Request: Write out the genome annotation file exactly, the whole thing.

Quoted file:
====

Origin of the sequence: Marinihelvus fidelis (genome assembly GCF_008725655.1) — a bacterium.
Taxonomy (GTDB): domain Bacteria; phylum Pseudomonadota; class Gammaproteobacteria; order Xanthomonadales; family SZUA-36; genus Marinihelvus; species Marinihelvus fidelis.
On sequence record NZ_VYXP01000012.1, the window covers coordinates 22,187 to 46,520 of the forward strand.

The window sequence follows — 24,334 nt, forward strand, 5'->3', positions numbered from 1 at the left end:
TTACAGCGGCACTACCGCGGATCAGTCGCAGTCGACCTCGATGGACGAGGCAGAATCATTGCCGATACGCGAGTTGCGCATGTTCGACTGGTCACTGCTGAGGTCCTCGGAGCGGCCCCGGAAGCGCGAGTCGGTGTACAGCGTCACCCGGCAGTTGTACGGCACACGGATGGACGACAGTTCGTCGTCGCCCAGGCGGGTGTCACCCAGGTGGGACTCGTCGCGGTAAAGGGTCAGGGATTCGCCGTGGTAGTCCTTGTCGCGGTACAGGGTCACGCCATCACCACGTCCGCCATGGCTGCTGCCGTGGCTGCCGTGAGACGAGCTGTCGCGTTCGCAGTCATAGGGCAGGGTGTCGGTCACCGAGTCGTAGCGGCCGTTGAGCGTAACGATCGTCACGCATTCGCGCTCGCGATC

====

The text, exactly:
Origin of the sequence: Marinihelvus fidelis (genome assembly GCF_008725655.1) — a bacterium.
Taxonomy (GTDB): domain Bacteria; phylum Pseudomonadota; class Gammaproteobacteria; order Xanthomonadales; family SZUA-36; genus Marinihelvus; species Marinihelvus fidelis.
On sequence record NZ_VYXP01000012.1, the window covers coordinates 22,187 to 46,520 of the forward strand.

The window sequence follows — 24,334 nt, forward strand, 5'->3', positions numbered from 1 at the left end:
TTACAGCGGCACTACCGCGGATCAGTCGCAGTCGACCTCGATGGACGAGGCAGAATCATTGCCGATACGCGAGTTGCGCATGTTCGACTGGTCACTGCTGAGGTCCTCGGAGCGGCCCCGGAAGCGCGAGTCGGTGTACAGCGTCACCCGGCAGTTGTACGGCACACGGATGGACGACAGTTCGTCGTCGCCCAGGCGGGTGTCACCCAGGTGGGACTCGTCGCGGTAAAGGGTCAGGGATTCGCCGTGGTAGTCCTTGTCGCGGTACAGGGTCACGCCATCACCACGTCCGCCATGGCTGCTGCCGTGGCTGCCGTGAGACGAGCTGTCGCGTTCGCAGTCATAGGGCAGGGTGTCGGTCACCGAGTCGTAGCGGCCGTTGAGCGTAACGATCGTCACGCATTCGCGCTCGCGATC